Improve your forecasting skills

Forecasting is one of the cornerstones on which your business is built, and as such, should not be a task that is hurried or completed without due care and attention.

As well as certain measures you can put in place, there are a variety of computer/software programmes that can help you get your forecasting right.

“Most people think that a forecast involves working out sales, costs and profits but the key element is what cash you have in your business – what’s in the bank,” explains Geoff Bristow, founder of Cashflow Wizard, a downloadable online solution which builds your cashflow forecasts in Excel, accredited by the Institute of Chartered Accountants.

Ideally, try and produce a forecast for a favourable set of conditions, and another one with conditions that are less favourable. The purpose of a forecast is to highlight when your need for cash is at its greatest, so you can show what your funding requirements are.

Bristow believes that imagining the ‘worst case scenario’ or testing a series of assumptions against your figures can help.

“It is better to be conservative. The banks are looking for realistic, well-thought through assumptions. They will run a mile if they see too many numbers followed by zeros, and someone who claims they will be a market leader. It’s a good idea to test your assumptions with other people in your business, or an adviser,” suggests Bristow.

Bristow suggests the following points to help you improve your forecasting skills.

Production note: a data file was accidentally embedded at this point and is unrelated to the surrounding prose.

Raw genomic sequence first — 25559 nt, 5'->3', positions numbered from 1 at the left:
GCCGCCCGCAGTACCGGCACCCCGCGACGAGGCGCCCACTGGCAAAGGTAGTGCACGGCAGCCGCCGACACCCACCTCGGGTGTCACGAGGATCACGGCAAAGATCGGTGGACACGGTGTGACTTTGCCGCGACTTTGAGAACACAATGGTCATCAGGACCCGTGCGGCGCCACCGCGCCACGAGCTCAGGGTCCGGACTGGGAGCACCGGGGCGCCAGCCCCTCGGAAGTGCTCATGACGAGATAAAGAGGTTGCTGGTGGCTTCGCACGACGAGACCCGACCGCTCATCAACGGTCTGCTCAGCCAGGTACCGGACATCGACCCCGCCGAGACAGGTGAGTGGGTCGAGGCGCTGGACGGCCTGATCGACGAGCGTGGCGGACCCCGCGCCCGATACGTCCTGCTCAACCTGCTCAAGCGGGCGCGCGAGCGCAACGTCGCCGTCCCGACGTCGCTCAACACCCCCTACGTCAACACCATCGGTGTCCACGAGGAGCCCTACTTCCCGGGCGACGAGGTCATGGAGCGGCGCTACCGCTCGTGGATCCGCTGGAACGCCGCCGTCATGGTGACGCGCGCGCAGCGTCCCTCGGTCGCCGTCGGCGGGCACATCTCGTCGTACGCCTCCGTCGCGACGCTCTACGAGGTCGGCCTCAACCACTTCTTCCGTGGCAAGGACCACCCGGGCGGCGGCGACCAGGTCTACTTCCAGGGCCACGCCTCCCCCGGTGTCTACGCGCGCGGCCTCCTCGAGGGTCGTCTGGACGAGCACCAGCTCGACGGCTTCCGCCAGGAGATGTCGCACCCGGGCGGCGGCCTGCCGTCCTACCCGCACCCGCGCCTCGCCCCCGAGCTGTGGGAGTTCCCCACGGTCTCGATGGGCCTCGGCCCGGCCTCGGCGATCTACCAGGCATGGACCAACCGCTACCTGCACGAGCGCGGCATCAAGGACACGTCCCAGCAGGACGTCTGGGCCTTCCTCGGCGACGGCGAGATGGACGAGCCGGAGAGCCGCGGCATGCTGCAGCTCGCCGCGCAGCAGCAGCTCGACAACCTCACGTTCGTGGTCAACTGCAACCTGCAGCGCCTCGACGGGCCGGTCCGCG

• Work out the exact timings of when fixed costs and payments, such as rent, are made
  • If you are waiting on outstanding payments from customers, work out how they will pay you and when. You can’t afford to make a broad assumption that they will pay as soon as you ask for it
  • Use the above information to predict your cash levels for the future, for example, try and figure out how long customers will take to pay you and factor this into your cashflow and profit forecasts
  • Work out when you will be paying your suppliers and prioritise these payments. For example, a telephone bill will need to be paid sooner than one for stationery
  • Be conservative with your forecast. You want to show banks and investors that you have looked and accounted for worst possible scenarios
  • Direct debits can be a good measure to put in place, as you know exactly when you will be receiving payment
  • Get other people in your team to work on different aspects of forecasting – then you get the benefit of different opinions.

Also see: How to improve the accuracy of your sales forecasting

Related Topics

Financial Management

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